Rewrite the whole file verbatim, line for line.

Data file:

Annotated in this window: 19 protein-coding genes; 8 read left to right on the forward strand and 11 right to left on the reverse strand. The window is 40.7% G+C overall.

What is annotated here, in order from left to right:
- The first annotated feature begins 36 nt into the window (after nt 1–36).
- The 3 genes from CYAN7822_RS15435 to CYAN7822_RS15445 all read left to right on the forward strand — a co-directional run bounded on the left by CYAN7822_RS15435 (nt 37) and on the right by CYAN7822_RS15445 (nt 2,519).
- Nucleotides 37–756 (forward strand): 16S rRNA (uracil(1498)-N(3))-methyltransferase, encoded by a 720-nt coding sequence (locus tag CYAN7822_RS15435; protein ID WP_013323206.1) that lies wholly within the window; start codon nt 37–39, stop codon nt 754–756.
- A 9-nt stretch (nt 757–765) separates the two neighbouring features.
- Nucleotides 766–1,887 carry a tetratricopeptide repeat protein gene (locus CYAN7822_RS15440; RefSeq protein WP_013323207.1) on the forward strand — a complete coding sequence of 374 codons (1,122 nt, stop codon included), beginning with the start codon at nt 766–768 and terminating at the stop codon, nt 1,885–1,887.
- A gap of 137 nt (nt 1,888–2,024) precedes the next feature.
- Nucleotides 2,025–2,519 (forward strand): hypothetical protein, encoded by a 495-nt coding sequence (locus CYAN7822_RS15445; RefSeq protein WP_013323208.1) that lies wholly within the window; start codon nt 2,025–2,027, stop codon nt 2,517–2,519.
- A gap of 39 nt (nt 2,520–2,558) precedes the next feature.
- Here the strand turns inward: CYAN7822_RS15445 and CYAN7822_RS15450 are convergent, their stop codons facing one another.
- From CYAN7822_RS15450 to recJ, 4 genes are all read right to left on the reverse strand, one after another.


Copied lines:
Annotated in this window: 19 protein-coding genes; 8 read left to right on the forward strand and 11 right to left on the reverse strand. The window is 40.7% G+C overall.

What is annotated here, in order from left to right:
- The first annotated feature begins 36 nt into the window (after nt 1–36).
- The 3 genes from CYAN7822_RS15435 to CYAN7822_RS15445 all read left to right on the forward strand — a co-directional run bounded on the left by CYAN7822_RS15435 (nt 37) and on the right by CYAN7822_RS15445 (nt 2,519).
- Nucleotides 37–756 (forward strand): 16S rRNA (uracil(1498)-N(3))-methyltransferase, encoded by a 720-nt coding sequence (locus tag CYAN7822_RS15435; protein ID WP_013323206.1) that lies wholly within the window; start codon nt 37–39, stop codon nt 754–756.
- A 9-nt stretch (nt 757–765) separates the two neighbouring features.
- Nucleotides 766–1,887 carry a tetratricopeptide repeat protein gene (locus CYAN7822_RS15440; RefSeq protein WP_013323207.1) on the forward strand — a complete coding sequence of 374 codons (1,122 nt, stop codon included), beginning with the start codon at nt 766–768 and terminating at the stop codon, nt 1,885–1,887.
- A gap of 137 nt (nt 1,888–2,024) precedes the next feature.
- Nucleotides 2,025–2,519 (forward strand): hypothetical protein, encoded by a 495-nt coding sequence (locus CYAN7822_RS15445; RefSeq protein WP_013323208.1) that lies wholly within the window; start codon nt 2,025–2,027, stop codon nt 2,517–2,519.
- A gap of 39 nt (nt 2,520–2,558) precedes the next feature.
- Here the strand turns inward: CYAN7822_RS15445 and CYAN7822_RS15450 are convergent, their stop codons facing one another.
- From CYAN7822_RS15450 to recJ, 4 genes are all read right to left on the reverse strand, one after another.